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This article is part of the supplement: Eighteenth Annual Computational Neuroscience Meeting: CNS*2009

Open Access Poster presentation

On the temporal structure of correlated activity in a pair of neurons

Tatjana Tchumatchenko123*, Aleksey Malyshev45, Theo Geisel12, Maxim Volgushev456 and Fred Wolf12

Author Affiliations

1 Department of Nonlinear Dynamics, Max-Planck-Institute for Dynamics and Self-Organization, D37073 Göttingen, Germany

2 Bernstein Center for Computational Neuroscience, D37073 Göttingen, Germany

3 Göttingen Graduate School for Neurosciences and Molecular Biosciences and Faculty of Physics, University of Göttingen, D37073 Göttingen, Germany

4 Institute of Higher Nervous Activity and Neurophysiology, RAS, 117485 Moscow, Russia

5 Department of Psychology, University of Connecticut, Storrs, CT 06269, USA

6 Department of Neurophysiology, Ruhr-University, D44780 Bochum, Germany

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BMC Neuroscience 2009, 10(Suppl 1):P249  doi:10.1186/1471-2202-10-S1-P249

The electronic version of this article is the complete one and can be found online at: http://www.biomedcentral.com/1471-2202/10/S1/P249


Published:13 July 2009

© 2009 Tchumatchenko et al; licensee BioMed Central Ltd.

Poster presentation

To understand the origin, temporal properties and strength of interneuronal spike correlations, it is essential to analyze how neurons subject to correlated synaptic inputs coordinate output spiking activity. We used a simple statistical framework for the analysis of spike correlations between neurons driven by correlated inputs [1] to examine the synchronization acuity of a pair of neurons subject to a variable percentage of common fluctuating input of different correlation times (Fig. 1). First, we calculated the auto conditional firing rate of an individual neuron and analyzed its short and long time asymptotics. For large time lags, we find a substantial influence of the second derivative of the voltage correlation function. In the limit of short times, we find an algebraic rise out of a period of intrinsic silence after each spike that mimics a refractory period. Additionally, we computed the Fano factor for an individual spike train and identified bursting and regular spiking regions and showed that spike count correlation coefficient for small time bins is proportional to the value of spike correlation function at zero. We studied the cross conditional firing rate of a pair of neurons for 1) low and 2) high common input fraction and 3) with firing rate heterogeneity. In the low correlation regime, we identified a rate dependence of the rate of synchronous firing corroborating previous observations [2] and predict that spike correlations in this regime reflect detailed properties of input correlations. In the high correlation regime, however, the synchronous rate ceases to depend on the stationary firing rate of individual neurons and the structure of spike correlations is governed by the input correlation time and the coupling strength, but is insensitive to firing rate and the detailed form of input correlations. For all strengths of correlations, the model predicts the appearance of a systematic delay of firing of the lower rate neuron relative to the higher rate neuron. This effect can significantly decrease spike count correlation coefficient for large time bins. We tested the theoretical predictions of our framework with in vitro experiments in slices of rat visual cortex and injected in pyramidal neurons fluctuating currents with a varying degree of common input. Cross and autoconditional firing rates computed from these recordings, confirmed all basic theoretical predictions of our formalism.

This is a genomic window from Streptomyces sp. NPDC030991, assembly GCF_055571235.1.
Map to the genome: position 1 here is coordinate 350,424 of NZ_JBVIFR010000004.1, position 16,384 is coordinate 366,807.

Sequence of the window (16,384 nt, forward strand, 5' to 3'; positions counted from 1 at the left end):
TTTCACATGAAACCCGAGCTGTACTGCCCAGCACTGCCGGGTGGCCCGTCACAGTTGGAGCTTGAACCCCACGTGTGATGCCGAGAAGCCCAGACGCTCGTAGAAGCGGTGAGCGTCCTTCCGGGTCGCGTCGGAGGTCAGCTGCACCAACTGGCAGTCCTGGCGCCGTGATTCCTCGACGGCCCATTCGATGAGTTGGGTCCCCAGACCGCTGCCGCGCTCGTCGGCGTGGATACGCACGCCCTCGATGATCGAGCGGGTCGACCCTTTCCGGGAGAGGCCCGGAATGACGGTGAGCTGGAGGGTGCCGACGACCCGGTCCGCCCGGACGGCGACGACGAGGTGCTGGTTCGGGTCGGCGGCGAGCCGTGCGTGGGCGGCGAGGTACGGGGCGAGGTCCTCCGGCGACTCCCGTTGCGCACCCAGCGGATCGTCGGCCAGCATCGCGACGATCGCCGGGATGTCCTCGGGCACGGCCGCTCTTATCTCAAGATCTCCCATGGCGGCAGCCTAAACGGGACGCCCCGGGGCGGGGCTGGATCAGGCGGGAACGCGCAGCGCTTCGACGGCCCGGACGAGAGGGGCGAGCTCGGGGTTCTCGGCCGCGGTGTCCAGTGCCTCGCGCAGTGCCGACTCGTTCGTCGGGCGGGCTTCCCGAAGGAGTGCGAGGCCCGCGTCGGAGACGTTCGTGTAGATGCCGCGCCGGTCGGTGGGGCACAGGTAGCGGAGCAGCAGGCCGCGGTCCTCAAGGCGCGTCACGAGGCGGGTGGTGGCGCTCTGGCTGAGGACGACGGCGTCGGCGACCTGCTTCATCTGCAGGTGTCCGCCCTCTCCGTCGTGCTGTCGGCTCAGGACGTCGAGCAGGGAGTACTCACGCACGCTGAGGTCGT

thumbnailFigure 1. Membrane Potential traces of two neurons in response to injections of correlated fluctuating currents with varying correlation strength r.

References

  1. Tchumatchenko T, Malychev A, Geisel T, Volgushev MA, Wolf F: Correlations and synchrony in threshold neuron models. Submitted. arXiv:0810.2901v2 [q-bio.NC]

  2. de la Rocha J, Doiron B, Shea-Brown E, Josic K, Reyes A: Correlation between neural spike trains increases with firing rate.

    Nature 2007, 448:802-806. PubMed Abstract | Publisher Full Text OpenURL